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Subterranean worlds fueled by “dark oxygen” discovered deep within the Earth

Subterranean worlds fueled by “dark oxygen” discovered deep within the Earth

Pioneering studies reveal the existence of active, independent underground biomes

In the vast underground, where the sun cannot penetrate, incredible underground kingdoms have been discovered fueled by the mysterious “Dark Oxygen”.

A group of Canadian researchers has provided compelling evidence that microbes in deep aquifers produce large amounts of oxygen, even in the absence of light.

The researchers, led by University of Calgary microbial ecologist Emil Rove, began their research project in 2015 by examining groundwater in Alberta, Canada.

What they found surprised them: Deep water contains more microbial cells than shallow water, and is closer to the sources of nutrients produced by the photosynthesis of plants and algae.

Sample analyzes revealed the predominant presence of archaea, simple single-celled microbes that produce methane.

Moreover, it has been observed that many bacteria in the deepest aquifers feed on methane, but to digest it they need oxygen, which is very scarce in those areas.

Extensive chemical analyzes revealed significant amounts of dissolved oxygen in a water sample taken at a depth of 200 metres.

At first, Emil Rove thought it was an error or contamination in the sample, but further analysis ruled out such possibilities.

Through the use of mass spectrometry, a technique for measuring the mass of atoms, it was found that the oxygen present had a biological rather than geological origin.

This led to the discovery of an earlier study by Professor Mark Strauss, which shed light on how a type of bacteria that feeds on methane can independently produce the oxygen needed to digest this substance.

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This process, called catabolism, involves using enzymes to break down nitrate, a compound of nitrogen and oxygen, into its component parts.

The discovery of these subterranean biospheres fueled by “dark oxygen” has profound implications not only for our understanding of life below Earth’s surface, but also for the search for extraterrestrial life.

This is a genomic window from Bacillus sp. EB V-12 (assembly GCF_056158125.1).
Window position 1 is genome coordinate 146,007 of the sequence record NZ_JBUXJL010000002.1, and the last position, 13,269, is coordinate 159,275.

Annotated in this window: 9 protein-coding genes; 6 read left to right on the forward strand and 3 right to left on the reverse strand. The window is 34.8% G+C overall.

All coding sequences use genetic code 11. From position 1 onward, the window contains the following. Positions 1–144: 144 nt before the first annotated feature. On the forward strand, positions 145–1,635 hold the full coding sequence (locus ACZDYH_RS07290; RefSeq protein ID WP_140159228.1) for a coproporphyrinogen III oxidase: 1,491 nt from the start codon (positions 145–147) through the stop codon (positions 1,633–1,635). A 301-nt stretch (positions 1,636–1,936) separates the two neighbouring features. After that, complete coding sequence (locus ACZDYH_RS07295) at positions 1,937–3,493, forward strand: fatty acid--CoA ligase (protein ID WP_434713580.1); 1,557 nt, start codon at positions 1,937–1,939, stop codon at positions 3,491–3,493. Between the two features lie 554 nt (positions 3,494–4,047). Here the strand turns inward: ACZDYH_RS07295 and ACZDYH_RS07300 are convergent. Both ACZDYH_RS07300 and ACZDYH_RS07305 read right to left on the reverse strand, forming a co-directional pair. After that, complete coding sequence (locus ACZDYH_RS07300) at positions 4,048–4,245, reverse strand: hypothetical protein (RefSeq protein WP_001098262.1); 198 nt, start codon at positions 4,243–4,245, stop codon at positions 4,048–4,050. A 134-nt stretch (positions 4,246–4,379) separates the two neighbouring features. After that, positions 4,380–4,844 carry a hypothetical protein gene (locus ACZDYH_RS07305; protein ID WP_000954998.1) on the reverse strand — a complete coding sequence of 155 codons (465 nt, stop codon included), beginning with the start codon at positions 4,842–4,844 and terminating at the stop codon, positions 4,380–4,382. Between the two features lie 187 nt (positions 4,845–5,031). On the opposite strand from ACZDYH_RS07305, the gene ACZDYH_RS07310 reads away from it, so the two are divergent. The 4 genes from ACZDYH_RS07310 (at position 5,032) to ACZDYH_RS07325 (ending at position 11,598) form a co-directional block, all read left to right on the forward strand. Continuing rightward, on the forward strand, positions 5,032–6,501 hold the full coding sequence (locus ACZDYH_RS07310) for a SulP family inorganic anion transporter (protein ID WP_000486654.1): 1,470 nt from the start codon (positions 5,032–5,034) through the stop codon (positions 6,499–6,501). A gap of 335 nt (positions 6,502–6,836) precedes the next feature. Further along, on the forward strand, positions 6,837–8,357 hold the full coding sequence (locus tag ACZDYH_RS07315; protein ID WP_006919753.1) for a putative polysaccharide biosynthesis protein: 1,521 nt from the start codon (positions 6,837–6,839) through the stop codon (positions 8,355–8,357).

For example, perchlorate compounds found in Martian soil can be exploited by some terrestrial bacteria to extract oxygen through decomposition.

The same process may be underway on Jupiter’s moon Europa, with its deep ocean ice, and on Saturn’s moon Enceladus, which shows jets of water vapor from a subterranean ocean.

It is revealed that the depths of the Earth, whether on our planet or elsewhere in the solar system, are becoming richer and more complex than previously thought, opening new avenues for scientific research and understanding of life in the universe.

The discovery of these subterranean worlds fueled by “dark oxygen” reveals a wonderful world hidden beneath the Earth’s surface.

These new biospheres challenge our previous assumptions about the limits of life and provide insight into the habitability of extreme environments.

The Canadian team’s research sheds light on a thriving and diverse ecosystem that lives deep underground.

The presence of large numbers of microbial cells in the deeper aquifers, compared to the more superficial layers, surprised the scientists.

These microbes, especially archaea, which are simple single-celled organisms capable of producing methane, have been found to co-exist with bacteria that depend on methane as an energy source.

Particularly interesting is the finding that many of these methane-consuming bacteria need oxygen to digest methane—a resource that’s usually scarce in deep aquifers.

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Chemical analyzes of water samples taken from a depth of 200 meters revealed the presence of large amounts of dissolved oxygen.

Further investigations were initially met with skepticism, and confirmed that the detected oxygen was indeed of biological origin.

The key to this puzzle lies in a process called catabolism, which some bacteria use to produce oxygen during the decomposition of nitrate, a compound made up of nitrogen and oxygen.

This discovery builds on previous studies by Professor Mark Strauss, who observed a specific group of bacteria capable of generating oxygen through decomposition in lake sediments and wastewater.

The implications of this groundbreaking discovery go far beyond understanding underground life on Earth. It also has major implications for the search for extraterrestrial life.

For example, perchlorate compounds on Mars are likely to be used by some terrestrial bacteria to produce oxygen through similar breakdown processes.

In addition, this process may occur on Jupiter’s moon Europa, with its deep ice-covered ocean, as well as on Saturn’s moon Enceladus, which shows jets of water vapor emanating from a subsurface ocean.

Exploration of these subterranean worlds, whether on our own planet or elsewhere in the solar system, continues to reveal the amazing diversity and resilience of life.

These findings challenge our preconceived notions and raise new questions about the habitability of environments previously thought to be inhospitable.

As scientists delve deeper into the mysteries of Earth’s interior and explore the possibilities of life beyond our planet, the frontiers of our understanding are constantly expanding, heralding a new era of scientific exploration and discovery.

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